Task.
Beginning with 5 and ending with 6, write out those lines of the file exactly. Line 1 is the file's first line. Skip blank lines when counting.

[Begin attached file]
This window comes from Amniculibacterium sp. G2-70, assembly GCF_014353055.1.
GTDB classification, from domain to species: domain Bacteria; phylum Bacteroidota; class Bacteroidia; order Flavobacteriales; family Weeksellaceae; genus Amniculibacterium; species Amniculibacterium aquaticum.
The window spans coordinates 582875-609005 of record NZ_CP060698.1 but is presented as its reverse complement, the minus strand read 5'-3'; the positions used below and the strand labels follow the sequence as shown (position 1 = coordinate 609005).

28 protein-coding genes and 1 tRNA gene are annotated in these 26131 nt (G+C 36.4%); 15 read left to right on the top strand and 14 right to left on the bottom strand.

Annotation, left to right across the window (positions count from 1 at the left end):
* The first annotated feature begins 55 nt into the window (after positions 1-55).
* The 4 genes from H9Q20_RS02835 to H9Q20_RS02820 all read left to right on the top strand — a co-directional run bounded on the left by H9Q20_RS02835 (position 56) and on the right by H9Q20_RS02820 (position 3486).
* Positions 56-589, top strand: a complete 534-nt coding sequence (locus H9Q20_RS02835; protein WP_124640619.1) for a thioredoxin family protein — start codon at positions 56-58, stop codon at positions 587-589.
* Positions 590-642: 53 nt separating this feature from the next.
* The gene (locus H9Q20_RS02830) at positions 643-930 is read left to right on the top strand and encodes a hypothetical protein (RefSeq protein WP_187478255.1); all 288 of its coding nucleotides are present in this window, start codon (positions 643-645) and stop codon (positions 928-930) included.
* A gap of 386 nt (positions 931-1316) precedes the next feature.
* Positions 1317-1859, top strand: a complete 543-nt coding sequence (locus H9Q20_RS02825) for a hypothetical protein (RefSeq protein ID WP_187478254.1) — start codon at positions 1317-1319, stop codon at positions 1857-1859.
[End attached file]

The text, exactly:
Annotation, left to right across the window (positions count from 1 at the left end):
* The first annotated feature begins 55 nt into the window (after positions 1-55).